Through uplifting love, faith and exercise, Charles Oppelt overcame the challenges of a disabling rugby injury and the battle with drugs and alcohol to reach the pinnacle of South African bodybuilding
Transformation doesn’t come much more powerful than Charles Oppelt who, over the last 21 years, has gone from a young man with a death wish to a champion of life.
Charles was 17 years old and playing hooker for Mamre Rugby Club against Rockland in the Western Cape on 23 March 2002. He dislocated his C7 vertebra when a scrum collapsed – a crushing injury that left the Grade 10 learner at Saxonsea Secondary School paralysed.
After a long, arduous year at Conradie Hospital, he was able to return to school and matriculated in 2005, a phenomenal feat for a teenager who’d endured such a devastating tragedy. However, like slow poison, depression quietly crept in. He hit rock bottom six years after his injury.
“I didn’t realise I was going into depression and turned to drugs to comfort me,” says Charles. “I was in a dark place, full of hate, and didn’t know if I was coming or going. I gave up on life … I wanted it to end, and I became an alcoholic.”
The life-changing lift he desperately needed came from the very people who gave him life.
“I put my parents through so much pain, suffering and hardship and the realisation one day of how they stayed strong through it all and dedicated their lives to make mine the best it could be was the turning point for me,” Charles recalls.
With that mental shift, he committed himself to going to a support group for drug addicts, completed rehabilitation and turned to the thing he loves most, sport.
“A friend of mine introduced me to wheelchair rugby in 2016 and I’ll never forget the day I got into that sports chair for the first time. It felt like the weight of Table Mountain had been lifted off my shoulders,” he notes.
A reinvigorated Charles started playing for Maties and went on to represent Western Province and form part of the South African squad. He says: “The best part of wheelchair rugby is being part of a team of people who understand the daily challenges you face and how, through the sport, we help each other become the best version of ourselves.”
His new-found positivity and passion saw the once self-destructive Charles become health conscience and fall in love with exercising.
“I train with Rob Evans at the Enable Center, where I do strength and endurance training, transfers in and out of the chair, plus standing and walking,” he explained.
He got into bodybuilding through Marco Pietrowski – a former professional bodybuilder who became a wheelchair user after a car accident. Charles put long hours into his training and saw it pay off when he won the wheelchair category at last year’s national championships in Randburg, Johannesburg.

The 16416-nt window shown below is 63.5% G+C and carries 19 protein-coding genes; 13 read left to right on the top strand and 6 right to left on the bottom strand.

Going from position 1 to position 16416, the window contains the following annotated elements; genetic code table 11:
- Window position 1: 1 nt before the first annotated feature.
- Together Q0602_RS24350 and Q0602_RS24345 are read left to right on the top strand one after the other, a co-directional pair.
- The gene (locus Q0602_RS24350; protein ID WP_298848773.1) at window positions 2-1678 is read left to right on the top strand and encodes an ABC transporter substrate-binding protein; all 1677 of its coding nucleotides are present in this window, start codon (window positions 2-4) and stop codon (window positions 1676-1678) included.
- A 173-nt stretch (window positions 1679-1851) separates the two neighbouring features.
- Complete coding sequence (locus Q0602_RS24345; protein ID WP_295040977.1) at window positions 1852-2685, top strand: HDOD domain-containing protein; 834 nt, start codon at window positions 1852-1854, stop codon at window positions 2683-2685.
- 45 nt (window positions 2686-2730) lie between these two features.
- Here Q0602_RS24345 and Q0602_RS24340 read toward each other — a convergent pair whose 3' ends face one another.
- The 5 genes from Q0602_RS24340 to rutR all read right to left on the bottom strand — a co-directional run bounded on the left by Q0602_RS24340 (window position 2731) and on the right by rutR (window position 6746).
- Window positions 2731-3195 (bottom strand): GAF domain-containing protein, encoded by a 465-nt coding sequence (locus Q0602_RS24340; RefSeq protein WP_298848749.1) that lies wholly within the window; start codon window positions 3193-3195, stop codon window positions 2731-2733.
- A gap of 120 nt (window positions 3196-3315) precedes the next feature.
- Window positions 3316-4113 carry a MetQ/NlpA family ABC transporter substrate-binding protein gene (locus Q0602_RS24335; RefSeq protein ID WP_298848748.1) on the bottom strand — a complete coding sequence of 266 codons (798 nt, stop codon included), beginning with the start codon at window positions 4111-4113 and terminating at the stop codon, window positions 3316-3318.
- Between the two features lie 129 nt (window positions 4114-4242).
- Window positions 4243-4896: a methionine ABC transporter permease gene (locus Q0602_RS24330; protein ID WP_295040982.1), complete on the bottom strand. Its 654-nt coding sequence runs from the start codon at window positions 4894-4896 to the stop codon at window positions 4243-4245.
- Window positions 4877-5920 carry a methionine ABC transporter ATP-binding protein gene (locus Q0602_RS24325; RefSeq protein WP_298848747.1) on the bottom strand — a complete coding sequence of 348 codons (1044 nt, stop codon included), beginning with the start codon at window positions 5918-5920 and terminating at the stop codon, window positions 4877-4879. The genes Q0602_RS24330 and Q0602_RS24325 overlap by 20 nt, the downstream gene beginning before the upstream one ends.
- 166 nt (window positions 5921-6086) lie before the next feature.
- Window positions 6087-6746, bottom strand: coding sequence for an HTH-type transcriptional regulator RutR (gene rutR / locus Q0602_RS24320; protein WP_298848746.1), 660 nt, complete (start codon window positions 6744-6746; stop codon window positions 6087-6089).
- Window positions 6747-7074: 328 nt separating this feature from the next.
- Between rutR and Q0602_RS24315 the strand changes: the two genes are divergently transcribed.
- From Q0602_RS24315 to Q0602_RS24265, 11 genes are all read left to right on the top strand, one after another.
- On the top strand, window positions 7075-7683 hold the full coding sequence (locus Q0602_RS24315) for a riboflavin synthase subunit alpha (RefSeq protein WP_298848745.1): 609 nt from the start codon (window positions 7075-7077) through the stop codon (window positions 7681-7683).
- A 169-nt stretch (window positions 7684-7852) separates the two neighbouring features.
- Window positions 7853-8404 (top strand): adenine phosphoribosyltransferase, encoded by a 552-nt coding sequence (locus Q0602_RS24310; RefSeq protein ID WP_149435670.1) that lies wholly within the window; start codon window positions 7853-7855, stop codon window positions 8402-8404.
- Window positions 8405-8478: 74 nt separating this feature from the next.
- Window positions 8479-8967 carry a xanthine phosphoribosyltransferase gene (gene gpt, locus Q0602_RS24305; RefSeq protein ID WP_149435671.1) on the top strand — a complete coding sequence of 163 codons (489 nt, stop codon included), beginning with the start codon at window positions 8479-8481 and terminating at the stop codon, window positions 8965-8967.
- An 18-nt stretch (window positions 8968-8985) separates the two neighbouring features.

“That moment on stage when I was crowned champion was priceless. I was overcome with emotion as I thought back to everything I’d gone through, and I’d overcome.”
Faith, he says, has been the driving force of his success: “Faith is my train to my next station. As you believe, so it shall be.”
He adds that the Chris Burger Petro Jackson Players’ Fund has been an invaluable part of his journey. “The Players’ Fund has helped me tremendously over the last 21 years,” Charles says. “They’ve provided me with a wheelchair and other equipment, made my day-to-day life easier by making my house wheelchair accessible and supply me with tickets to go watch live rugby matches. I’m forever thankful for their support.”
Going from strength to strength in his bodybuilding career, he proudly flew the South African flag at this year’s Arnold Classic Africa in Roodepoort, where he secured a silver medal.
“It brought tears to my eyes,” he says of his medal-winning moment. “I trained years to achieve it, giving my blood, sweat and tears. Before I got my car, I took four busses, two taxis and an Uber to get to practice and now, through perseverance and the grace of God, I’m the second-best wheelchair bodybuilder in Africa.”
The 38-year-old is thriving in all aspects of life. He’s a motivational speaker, busy writing a memoir that’s set to be published in December, studying office administration at West Coast College and got engaged to the love of his life on the plane heading to the Arnold Classic, all of which, he says, sprouted from rediscovering a positive outlook on life.
“I’m a product of hard work and the belief that, against all odds, life is meant for all of us to enjoy and to do our best in. There’s always hope. Always! For any person with or without a disability going through tough times. Don’t give up and don’t let anyone label you. You are worthy and wonderfully made in the image of God.”